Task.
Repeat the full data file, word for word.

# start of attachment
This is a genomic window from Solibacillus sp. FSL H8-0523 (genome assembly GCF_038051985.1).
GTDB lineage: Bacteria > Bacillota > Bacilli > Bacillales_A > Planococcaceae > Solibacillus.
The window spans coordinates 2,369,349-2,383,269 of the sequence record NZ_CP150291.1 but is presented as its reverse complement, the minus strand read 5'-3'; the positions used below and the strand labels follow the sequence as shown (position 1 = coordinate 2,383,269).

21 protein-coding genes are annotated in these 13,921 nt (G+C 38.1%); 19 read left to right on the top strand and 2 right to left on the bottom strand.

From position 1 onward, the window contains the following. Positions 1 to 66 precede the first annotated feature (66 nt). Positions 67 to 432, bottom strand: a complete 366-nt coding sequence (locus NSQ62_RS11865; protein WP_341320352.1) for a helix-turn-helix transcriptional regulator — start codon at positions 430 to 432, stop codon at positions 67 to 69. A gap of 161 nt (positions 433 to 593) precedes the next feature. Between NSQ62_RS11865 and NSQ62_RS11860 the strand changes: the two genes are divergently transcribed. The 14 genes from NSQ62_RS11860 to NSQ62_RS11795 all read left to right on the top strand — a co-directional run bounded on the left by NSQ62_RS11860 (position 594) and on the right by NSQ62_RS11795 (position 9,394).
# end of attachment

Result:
This is a genomic window from Solibacillus sp. FSL H8-0523 (genome assembly GCF_038051985.1).
GTDB lineage: Bacteria > Bacillota > Bacilli > Bacillales_A > Planococcaceae > Solibacillus.
The window spans coordinates 2,369,349-2,383,269 of the sequence record NZ_CP150291.1 but is presented as its reverse complement, the minus strand read 5'-3'; the positions used below and the strand labels follow the sequence as shown (position 1 = coordinate 2,383,269).

21 protein-coding genes are annotated in these 13,921 nt (G+C 38.1%); 19 read left to right on the top strand and 2 right to left on the bottom strand.

From position 1 onward, the window contains the following. Positions 1 to 66 precede the first annotated feature (66 nt). Positions 67 to 432, bottom strand: a complete 366-nt coding sequence (locus NSQ62_RS11865; protein WP_341320352.1) for a helix-turn-helix transcriptional regulator — start codon at positions 430 to 432, stop codon at positions 67 to 69. A gap of 161 nt (positions 433 to 593) precedes the next feature. Between NSQ62_RS11865 and NSQ62_RS11860 the strand changes: the two genes are divergently transcribed. The 14 genes from NSQ62_RS11860 to NSQ62_RS11795 all read left to right on the top strand — a co-directional run bounded on the left by NSQ62_RS11860 (position 594) and on the right by NSQ62_RS11795 (position 9,394).